Eastern tradition of face mapping combines modern dermatology with ancient Chinese medicine, it is the idea that there is a correlation between your internal organs and different zones of your face. Face mapping makes a lot of sense when you consider the fact your skin is the largest organ of the body.
Is face mapping a definite science? It is important to keep an open-minded view on this philosophy as saying something is 100% true is almost impossible to prove, especially when it comes to the difficult condition of Acne. After all, acne can be triggered by skin problems such as dead skin cell buildup, clogged pores, and excess bacteria and oil production.
Different people experience different types of breakout due to many different reasons, but the idea of face mapping does give us a good starting point when digging into the reasons for one's breakout.
Forehead: Digestive System
Breakouts across the forehead tend to be hard clusters or more cyst like. They are often caused by stress, lack of sleep and poor diet. Breakouts that are smaller, red bump like pimples can be from hair products or frequent hat wearing.
Above the Eyebrows: Immune System
This area is directly correlated to your immune system. Breakouts will pop up here when you are sick or about to get sick. This area is often affected with breakouts due to stress.
Between the Eyebrows: Liver
Breakouts in this area can be caused from eating sugary or greasy foods as well as processed foods, drinking alcohol in excess. Food allergies are another trigger for breakouts in this area.
Cheeks: Respiratory System:
This area is affected by smoking, air pollution, stress, and poor circulation. It is also the "dirty" trigger zone; cell phone use, touching your face and wiping perspiration can cause congestion and breakout on the cheeks.
Chin & Jawline: Hormones and Stomach
The lower areas of the face tend to be triggered by hormonal imbalance. Breakouts here usually occur around menstrual cycle for women or as hormone fluctuation begins during perimenopause or due to conditions such as Polycystic Ovary Syndrome (to find out more about PCOS check out our blog)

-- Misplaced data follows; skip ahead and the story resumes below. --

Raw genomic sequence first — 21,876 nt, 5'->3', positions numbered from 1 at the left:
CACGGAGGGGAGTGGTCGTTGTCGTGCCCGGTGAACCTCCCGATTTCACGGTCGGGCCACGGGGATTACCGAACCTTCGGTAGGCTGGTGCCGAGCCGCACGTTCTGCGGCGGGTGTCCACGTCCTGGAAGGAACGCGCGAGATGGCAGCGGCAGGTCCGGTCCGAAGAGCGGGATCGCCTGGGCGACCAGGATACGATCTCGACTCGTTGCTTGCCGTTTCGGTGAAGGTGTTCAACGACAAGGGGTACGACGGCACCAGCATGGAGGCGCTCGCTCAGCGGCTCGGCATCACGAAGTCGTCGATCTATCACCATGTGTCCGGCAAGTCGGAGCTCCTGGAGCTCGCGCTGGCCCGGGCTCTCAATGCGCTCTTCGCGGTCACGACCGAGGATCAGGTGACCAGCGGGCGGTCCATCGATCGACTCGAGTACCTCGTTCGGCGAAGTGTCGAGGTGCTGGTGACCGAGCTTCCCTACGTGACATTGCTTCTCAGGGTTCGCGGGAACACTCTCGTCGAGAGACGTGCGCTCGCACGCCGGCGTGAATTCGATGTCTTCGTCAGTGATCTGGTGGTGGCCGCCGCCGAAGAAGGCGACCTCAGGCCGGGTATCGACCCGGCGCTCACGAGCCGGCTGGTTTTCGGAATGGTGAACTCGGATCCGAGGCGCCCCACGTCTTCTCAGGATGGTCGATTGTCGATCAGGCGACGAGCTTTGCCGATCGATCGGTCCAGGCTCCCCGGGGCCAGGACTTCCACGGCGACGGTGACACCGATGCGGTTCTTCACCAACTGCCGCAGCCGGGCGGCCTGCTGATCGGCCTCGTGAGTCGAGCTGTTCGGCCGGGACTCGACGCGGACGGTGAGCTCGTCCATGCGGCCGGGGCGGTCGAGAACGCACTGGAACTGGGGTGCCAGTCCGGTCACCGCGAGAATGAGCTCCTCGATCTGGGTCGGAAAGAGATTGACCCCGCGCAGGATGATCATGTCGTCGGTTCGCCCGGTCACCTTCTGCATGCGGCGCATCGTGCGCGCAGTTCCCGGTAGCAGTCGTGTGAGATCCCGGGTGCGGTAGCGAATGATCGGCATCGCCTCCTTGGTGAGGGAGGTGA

One of the most important things to remember is that when it comes to breakout, less can sometimes mean more.
Less Scrubbing – be a little more-gentle when cleansing, do not use harsh, abrasive scrubs as it can inflame breakouts and spread bacteria.
Do not over do it with the "anti-acne" treatments – treat the skin as directed, once or twice a day. Using a strong spot treatment or even all over treatment can lead to drying of the area and irritation, which can lead to more breakouts.
Another important thing to remember is that skin balance is EVERYTHING!
Don't forget to hydrate – oil-free moisturizer or hydrators are key to balancing the skin. If the skin is not hydrated, especially when using topical products that can sometimes dry the skin, your skin may produce more oil leading to more congestion and more blemishes. Look for a product with a hyaluronic acid base or an oil-free formulation like Probiotic Instant Refreshing Gel Hydrator and Probiotic Clarifying Lotion
Balancing skin with healthy probiotics both topically and internally is important. Studies have show that probiotics can help to reduce inflammation and balance both good and bad bacteria that is found in the body and topically on the skin.
Take away from skin mapping, pay attention to what is happening on your face, it could be telling you that there is something going on inside as well as outside.